Lighthouse Real Estate bought a 14,000-square-foot San Francisco property in December 2021 with the plans to redevelop it into a life science lab site.
The previous owner was developer Chris Foley, who had made plans with the city in 2017 to tear down the property and build a 223,000-square-foot building. Along with his Common Ground Urban Development team, Foley had the idea to rent out the building to non-profit organizations for about sixty percent of the usual market rate. The discount rate was due to federal tax credits partially financing the now-defunct development.
“Instead, the Boston-based developer bought the SF real estate at a $31 million price tag to replace it with a 185,000-square-foot life science lab facility. ”
Common Ground told Curbed SF in 2017 that the original plan for the property would be to raze the two-story building and replace it with a five-story building, complete with ten office condos for sale. The project would also “provide (92) new parking spots, a 2,300-square-foot courtyard, as well as a 13,000-square-foot roof deck spanning. The firm estimates it would cost around $40 million to build.”
The paperwork filed by Chris Foley for the planning department is also available on Curbed SF:
“A 172,000-foot new construction commercial condominium in San Francisco's Mission District being specially constructed with a turnkey development approach to house nonprofits. [...] As owners of commercial condos, nonprofits will be able to manage the long-term maintenance of their facility and stabilize their ongoing operating budgets.”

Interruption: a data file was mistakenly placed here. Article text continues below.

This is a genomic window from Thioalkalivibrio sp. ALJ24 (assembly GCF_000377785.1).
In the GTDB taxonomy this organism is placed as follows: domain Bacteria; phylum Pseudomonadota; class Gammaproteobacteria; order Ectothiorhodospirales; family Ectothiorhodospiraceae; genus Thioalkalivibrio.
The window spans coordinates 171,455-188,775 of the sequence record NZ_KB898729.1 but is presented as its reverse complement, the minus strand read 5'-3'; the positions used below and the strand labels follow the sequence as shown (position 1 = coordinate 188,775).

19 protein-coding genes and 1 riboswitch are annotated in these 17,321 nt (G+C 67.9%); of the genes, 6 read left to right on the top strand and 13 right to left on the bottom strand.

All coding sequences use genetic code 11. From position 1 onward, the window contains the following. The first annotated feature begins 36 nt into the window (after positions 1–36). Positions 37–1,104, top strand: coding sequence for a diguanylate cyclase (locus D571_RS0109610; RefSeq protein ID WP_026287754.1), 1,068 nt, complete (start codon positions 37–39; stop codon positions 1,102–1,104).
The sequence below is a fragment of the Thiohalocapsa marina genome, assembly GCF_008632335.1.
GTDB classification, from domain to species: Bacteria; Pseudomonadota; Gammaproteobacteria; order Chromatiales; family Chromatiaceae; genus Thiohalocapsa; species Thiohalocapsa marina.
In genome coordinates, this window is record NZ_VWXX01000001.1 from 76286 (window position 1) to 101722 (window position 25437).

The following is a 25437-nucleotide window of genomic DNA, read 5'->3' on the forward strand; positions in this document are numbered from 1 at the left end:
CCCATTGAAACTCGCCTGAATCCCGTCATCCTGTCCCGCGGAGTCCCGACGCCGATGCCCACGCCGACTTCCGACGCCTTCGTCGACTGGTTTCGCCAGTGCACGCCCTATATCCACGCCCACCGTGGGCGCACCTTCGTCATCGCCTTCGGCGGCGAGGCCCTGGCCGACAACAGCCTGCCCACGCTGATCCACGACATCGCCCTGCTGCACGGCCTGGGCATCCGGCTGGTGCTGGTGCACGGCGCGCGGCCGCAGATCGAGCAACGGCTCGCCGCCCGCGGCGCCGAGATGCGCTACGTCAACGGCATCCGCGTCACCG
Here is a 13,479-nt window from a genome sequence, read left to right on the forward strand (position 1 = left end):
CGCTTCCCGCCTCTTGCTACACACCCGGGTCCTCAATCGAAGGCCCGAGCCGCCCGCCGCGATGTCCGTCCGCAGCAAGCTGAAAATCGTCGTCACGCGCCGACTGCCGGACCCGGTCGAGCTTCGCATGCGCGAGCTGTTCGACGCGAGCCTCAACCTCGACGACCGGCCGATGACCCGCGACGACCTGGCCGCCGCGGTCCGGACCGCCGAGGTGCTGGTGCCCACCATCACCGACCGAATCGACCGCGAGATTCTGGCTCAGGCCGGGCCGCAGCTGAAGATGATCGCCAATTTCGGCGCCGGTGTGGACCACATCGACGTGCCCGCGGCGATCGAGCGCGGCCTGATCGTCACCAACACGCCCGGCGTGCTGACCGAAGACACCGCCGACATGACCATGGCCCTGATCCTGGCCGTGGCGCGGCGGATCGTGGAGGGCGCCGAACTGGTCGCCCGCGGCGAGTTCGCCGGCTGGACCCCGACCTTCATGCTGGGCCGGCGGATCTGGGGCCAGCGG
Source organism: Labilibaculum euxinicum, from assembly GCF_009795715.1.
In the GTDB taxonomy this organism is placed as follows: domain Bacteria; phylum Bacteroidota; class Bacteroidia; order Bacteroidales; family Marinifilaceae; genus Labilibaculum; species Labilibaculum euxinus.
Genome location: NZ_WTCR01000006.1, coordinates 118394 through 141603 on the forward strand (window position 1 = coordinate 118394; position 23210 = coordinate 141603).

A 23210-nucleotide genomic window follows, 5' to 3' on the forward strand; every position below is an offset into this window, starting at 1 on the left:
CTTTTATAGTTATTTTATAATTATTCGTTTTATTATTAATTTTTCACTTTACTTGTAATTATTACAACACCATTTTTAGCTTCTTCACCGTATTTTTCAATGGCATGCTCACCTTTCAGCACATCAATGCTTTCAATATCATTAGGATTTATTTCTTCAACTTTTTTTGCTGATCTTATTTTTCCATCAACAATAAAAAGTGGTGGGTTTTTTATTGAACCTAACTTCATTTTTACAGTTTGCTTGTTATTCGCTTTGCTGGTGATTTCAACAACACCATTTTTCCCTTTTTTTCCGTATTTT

Instead, Boston developer Lighthouse Real Estate bought the SF property at a $31 million price tag to replace it with a 185,000-square-foot life science lab facility.
Richard Sucre of San Francisco’s Planning Department told the San Francisco Business Times that development at 1850 Bryant Street is ready to go whenever. The Planning Department approved a request in October to change the development from commercial condominiums to labs. The city has also issued permits for shoring, excavation, and building.
Lighthouse Real Estate’s portfolio includes fourteen total properties all over the country, including three San Francisco developments: 188 Octavia Boulevard in Hayes Valley, The Fitzgerald Hotel in Mission, and part of Yerba Buena Island. While none of the projects seem to be completed yet, the developments seem to be specialized for both residential and retail/commercial uses. In contrast, the Yerba Buena Island development is residential, complete with a recreational park, a dog park, a secluded beach, water transit, and a private clubhouse full of amenities. The investment group even has a Regional Representative for Lighthouse’s San Francisco Bay Area Operations.
The decision to sell the building is unclear at this time. The Business Times contacted him for a comment but was proven to be unsuccessful.
With the addition of the Lighthouse property, San Francisco’s life science real estate market does not leave a lot of room for more development. At the end of the 2021’s third quarter, only 10,000 square feet was available and vacancy rate is only at 0.57 percent. According to Kidder Matthews data, life sciences tenants are supposedly finding better availability in the San Mateo, Alameda and Santa Clara counties.